Martin Jennings FRBS wins PMSA's Marsh Award 2017

Figurative sculptor, Martin Jennings is having a particularly good week. On 7 November his over life-sized statue of George Orwell outside Broadcasting House in London was unveiled to great acclaim. Next day, Jennings won the prized PMSA’s Marsh Award for Excellence in Public Sculpture with Women of Steel, a stunning bronze sculpture sited in front of Sheffield City Hall, which commemorates the women who worked in the armaments industry during WW2. Women were conscripted from all over South Yorkshire to the steel works, some were as young as 14.

Sheffield City Council launched the campaign for this public sculpture, which was spearheaded by four of the original Women of Steel, Kathleen Robert, Ruby Gascoigne, Dorothy Slingsby and Kit Sollitt. The campaign resonated with the public and over £150,000 was raised. Councillor Julie Dore, Leader of the Sheffield Council, commented that the sculpture ‘has already become an important part of the landscape of Sheffield city centre and has become a symbolic landmark. A beautiful lasting legacy of Sheffield’s formidable Women of Steel has been created that truly captures the essence of what those women stood for and went through.’

On receiving the award from HRH the Duke of Gloucester, the President of the PMSA, in front of a packed audience in central London, Jennings gave a short talk about his winning composition and highlighted the lack of public sculpture of commemorating influential women, saying that there should be more statues representing them. He told us ‘I am delighted to have won this year’s Marsh Award. The PMSA is the organisation whose high standards one hopes to live up to with each new public sculpture. To be judged to have done so with my Women of Steel monument validates the great efforts we took to recognise these remarkable wartime heroines. Heartfelt thanks to the wonderful PMSA and Marsh Christian Trust.’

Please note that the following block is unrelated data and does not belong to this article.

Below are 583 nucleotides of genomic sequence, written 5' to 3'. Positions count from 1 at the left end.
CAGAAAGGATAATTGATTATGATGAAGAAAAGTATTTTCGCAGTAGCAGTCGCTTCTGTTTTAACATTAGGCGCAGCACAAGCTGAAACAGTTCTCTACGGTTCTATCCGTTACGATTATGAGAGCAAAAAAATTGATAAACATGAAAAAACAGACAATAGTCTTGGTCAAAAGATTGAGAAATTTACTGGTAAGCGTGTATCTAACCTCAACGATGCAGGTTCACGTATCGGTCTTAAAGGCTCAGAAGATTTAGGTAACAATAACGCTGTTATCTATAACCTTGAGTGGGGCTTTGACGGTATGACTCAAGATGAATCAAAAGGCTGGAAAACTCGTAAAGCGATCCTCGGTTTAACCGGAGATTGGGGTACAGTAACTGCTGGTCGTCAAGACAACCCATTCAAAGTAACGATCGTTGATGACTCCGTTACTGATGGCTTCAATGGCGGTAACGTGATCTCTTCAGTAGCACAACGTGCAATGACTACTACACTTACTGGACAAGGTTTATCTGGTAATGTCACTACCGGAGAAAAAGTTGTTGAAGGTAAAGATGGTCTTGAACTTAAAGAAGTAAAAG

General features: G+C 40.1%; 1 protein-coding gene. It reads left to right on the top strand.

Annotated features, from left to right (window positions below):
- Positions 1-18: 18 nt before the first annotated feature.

The keynote speaker, the celebrated sculptor Richard Wilson RA, also tackled the role of the nature of public sculpture, speaking from years of experience, he raised several relevant and topical questions such as how it should be seen, what should determine its longevity and how can the role of planners be better defined. Read his full speech Public Art – Observations

A talented pair of sculptors from the West Country, Rodney Harris MRBSand Valda Jackson, who specialise in brick carving carried off a Special Prize for Low Relief. This was for four relief sculptures which were commissioned by the Peabody Estate for the St John’s Hill Estate in Wandsworth, South London and was part of a complex planning exercise.

These four public sculpture reliefs carved from brick on the the façades of the buildings depict pinafores, a porter’s uniform, a sink and a set of gardening tools – items seen as representing the Estate’s history. These reliefs were an important part of an initiative to transform this housing estate dating from the 1930s into a development suitable for modern living.

After the ceremony, Rodney Harris told: We are absolutely delighted that our work has been recognised in this way and would like to thank thePMSA.’ He added that he was grateful to us for our interview with him, which he said had drawn public attention to this work.

The PMSA’S Marsh Award for Excellence in the Conservation of a Public Statue or Public Fountain, now in its fifth year, went to Sally Strachey Historic Conservation for their painstaking work on the cleaning and conservation of the Perseus and Andromeda Fountain at Witley Court, Great Witley in Worcestershire for English Heritage. Grade I listed, and one of the grandest fountains in Europe, it was designed by the leading landscape gardener, Wiliam Andrew Nesfield. Carved from Portland stone by James Forsyth in his London studio, the fountain was transported from there to Witley, where it was installed c.1860. Read more.

After the ceremony, Sally Strachey told us ‘SSHC Ltd are absolutely delighted to have won this prestigious award. As a company we have a passion for heritage and we love our work. The team who worked on the Perseus and Andromeda Fountain have done a magnificent job and are a credit to the company and conservation in general. This is a wonderful accolade – thank you very much.’

Main image: Martin Jennings, Women of Steel, 2016, bronze  (photo: Steve Russell Studios)

Aurora Corio